“I think there was a little bit of everyone in Kevin, that’s why kids and adults responded to him in such a powerful way, responded to the whole cast that way,” Savage said. ” [Viewers] could see themselves in the characters. I saw a lot of myself in Kevin and brought a lot of myself to him. We were the same age and going through the same things.
“I think they did a great job on the show writing episodes about unique characters with very specific memories that we all kind of had,” Savage said. “They were experiences we all went through.”
“I lived through the ’60s. That was when I was in high school,” Mills told reporters in a separate interview. “I think the whole point of the one period [setting for the show] was this was the beginning of the end of Wonder. The whole series began with the introduction of the Vietnam war into our little TV in the kitchen and it was at that very time that the whole country, I think began to feel the pain of the war and the ramifications of that.”
“I think that ‘The Wonder Years’ was a time in your life,” Savage said. “The series had a distinct beginning and end. The show was about a time in your life when you’re seeing the world for the first time through adult eyes. What the world had to offer in terms of love, laughter, triumph, tragedy – a wide-eyed perception of all these things. At a certain time you stop seeing things for the first time. That’s why people look back at that time in their lives with such awe. That’s a time in your life that’s finite. If the show had followed the kids going off to college that’s no longer a time in our lives that’s the ‘wonder years’ anymore. So the series ending when it did made perfect sense.”
“I think that [it’s] every actor’s dream that you want to be part of something that’s cyclical, that comes around every 20 years and … it’s going to resonate and be memorable and touch people and make them laugh,” Olivia D’Abo, told reporters in a separate interview.
Savage said he has many episodes that he would consider his favorites, but two of them touched him deeply.
“I love the episode where I visit my father’s office because I had really fond memories of going to work with my dad.”
“And I also really loved the episode where the math teacher [Mr. Collins] passes away. That was just so beautifully done.”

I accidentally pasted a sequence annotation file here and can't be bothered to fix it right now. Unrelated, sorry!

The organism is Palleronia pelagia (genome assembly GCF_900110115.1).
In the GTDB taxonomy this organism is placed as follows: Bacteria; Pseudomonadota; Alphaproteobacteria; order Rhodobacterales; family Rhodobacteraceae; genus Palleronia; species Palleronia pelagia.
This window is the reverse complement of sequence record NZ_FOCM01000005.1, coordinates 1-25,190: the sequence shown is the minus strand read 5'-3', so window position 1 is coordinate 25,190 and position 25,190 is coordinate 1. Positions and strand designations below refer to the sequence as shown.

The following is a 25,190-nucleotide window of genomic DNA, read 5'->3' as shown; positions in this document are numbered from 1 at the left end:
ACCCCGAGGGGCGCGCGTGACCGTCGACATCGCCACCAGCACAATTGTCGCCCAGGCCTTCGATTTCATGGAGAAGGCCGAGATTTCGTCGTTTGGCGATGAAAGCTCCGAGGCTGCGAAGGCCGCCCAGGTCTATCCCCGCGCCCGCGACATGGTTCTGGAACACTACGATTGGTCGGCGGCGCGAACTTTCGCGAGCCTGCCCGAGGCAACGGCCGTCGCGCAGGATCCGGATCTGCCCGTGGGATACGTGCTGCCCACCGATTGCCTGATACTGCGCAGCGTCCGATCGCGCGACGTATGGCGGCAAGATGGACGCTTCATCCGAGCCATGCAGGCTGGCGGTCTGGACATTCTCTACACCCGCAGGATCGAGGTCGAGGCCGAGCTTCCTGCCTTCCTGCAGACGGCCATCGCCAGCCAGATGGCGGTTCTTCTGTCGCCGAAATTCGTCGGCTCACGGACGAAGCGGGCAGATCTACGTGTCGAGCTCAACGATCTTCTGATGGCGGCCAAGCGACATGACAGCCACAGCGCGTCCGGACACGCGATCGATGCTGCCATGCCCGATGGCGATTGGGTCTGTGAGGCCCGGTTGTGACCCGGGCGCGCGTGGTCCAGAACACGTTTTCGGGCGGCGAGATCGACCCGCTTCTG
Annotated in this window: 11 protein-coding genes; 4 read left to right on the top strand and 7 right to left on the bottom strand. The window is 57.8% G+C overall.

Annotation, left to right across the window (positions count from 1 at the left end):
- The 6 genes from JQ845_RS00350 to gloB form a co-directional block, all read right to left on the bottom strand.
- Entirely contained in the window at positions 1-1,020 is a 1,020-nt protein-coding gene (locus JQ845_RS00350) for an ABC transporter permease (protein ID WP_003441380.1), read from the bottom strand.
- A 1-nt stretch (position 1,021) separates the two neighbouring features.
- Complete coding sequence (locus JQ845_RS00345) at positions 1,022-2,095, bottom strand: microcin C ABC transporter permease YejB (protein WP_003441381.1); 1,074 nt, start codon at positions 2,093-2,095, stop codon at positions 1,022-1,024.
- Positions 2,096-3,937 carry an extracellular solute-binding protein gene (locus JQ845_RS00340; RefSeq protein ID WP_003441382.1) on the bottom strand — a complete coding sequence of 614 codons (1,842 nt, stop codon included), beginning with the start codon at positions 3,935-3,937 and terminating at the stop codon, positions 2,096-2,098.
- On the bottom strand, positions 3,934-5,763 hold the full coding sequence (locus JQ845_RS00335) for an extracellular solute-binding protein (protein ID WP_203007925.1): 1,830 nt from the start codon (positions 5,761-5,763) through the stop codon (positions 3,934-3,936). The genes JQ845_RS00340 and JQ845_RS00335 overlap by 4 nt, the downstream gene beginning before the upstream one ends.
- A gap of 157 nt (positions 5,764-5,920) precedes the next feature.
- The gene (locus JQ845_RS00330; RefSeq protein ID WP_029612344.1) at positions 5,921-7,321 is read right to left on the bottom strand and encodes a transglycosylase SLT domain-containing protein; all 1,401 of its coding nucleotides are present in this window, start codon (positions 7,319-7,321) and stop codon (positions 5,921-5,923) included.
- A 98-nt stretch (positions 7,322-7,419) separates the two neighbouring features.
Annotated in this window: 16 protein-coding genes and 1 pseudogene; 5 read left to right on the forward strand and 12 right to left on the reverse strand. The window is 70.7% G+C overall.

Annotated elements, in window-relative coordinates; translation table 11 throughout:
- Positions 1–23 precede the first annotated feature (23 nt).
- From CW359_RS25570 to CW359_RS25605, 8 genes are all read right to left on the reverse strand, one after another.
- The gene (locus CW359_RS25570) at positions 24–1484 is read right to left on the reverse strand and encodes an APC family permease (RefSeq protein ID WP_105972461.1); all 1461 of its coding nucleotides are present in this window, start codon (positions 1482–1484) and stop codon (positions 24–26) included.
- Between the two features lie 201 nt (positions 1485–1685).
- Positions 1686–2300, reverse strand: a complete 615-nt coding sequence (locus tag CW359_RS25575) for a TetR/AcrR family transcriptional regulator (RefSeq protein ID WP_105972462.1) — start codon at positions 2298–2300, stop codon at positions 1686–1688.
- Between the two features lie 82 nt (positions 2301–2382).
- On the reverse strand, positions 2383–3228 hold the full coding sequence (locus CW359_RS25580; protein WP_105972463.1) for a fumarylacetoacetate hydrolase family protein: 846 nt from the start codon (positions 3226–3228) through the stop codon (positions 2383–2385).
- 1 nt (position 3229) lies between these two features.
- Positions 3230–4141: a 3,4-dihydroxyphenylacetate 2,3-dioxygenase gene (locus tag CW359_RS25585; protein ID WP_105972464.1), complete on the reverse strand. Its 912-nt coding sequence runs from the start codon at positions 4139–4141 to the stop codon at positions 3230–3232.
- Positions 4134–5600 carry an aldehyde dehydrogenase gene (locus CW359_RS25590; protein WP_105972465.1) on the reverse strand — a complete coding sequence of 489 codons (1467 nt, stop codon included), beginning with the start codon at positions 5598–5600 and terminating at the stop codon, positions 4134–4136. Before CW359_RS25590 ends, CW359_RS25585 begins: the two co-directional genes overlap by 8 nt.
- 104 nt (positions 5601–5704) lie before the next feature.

Since “The Wonder Years,” Savage has worked primarily behind the scenes directing television series episodes including “Modern Family,” (“It’s the best show on television”), “Boy Meets World” and “Hannah Montana,” and his feature film debut, “Daddy Day Camp.” Feature film roles most notably include the grandson in the 1987 hit “The Princess Bride.”
So what was it like to direct Miley Cyrus?
“She was very subtle,” Savage recalled. “She was so hard working an dedicated and a real professional. She knew her lines the first day and knew all her blocking. And she did all this while she’d be recording an album or rehearsing for a tour at the same time.”
When Savage and his wife return to the Chicago area, their favorite haunts include the Art Institute, Michael’s Hot Dogs in Highland Park and Chin’s Chop Suey in Glencoe.
“We always hit Michael’s,” he said. “It’s worth the trip out to the ’burbs.
Does watching the show 25 years later as an adult make it a whole new experience for the 38-year-old actor?
“The thing I love about revisiting the show as adult is that it takes on whole new meaning now,” Savage said. “I got to experience the show as a kid, but now as an adult I see the show not really through Kevin’s eyes as much as I do Norma [Alley Mills] and Jack’s [Dan Lauria’s] eyes. “I’m a father and a husband now, so I can understand why Norma was heartbroken when she saw Kevin ride away on his two-wheeler for the first time. How Jack found it hard to be at work so many hours. I think a lot of people are now sharing episodes with their kids. It shows how timeless the show really is.”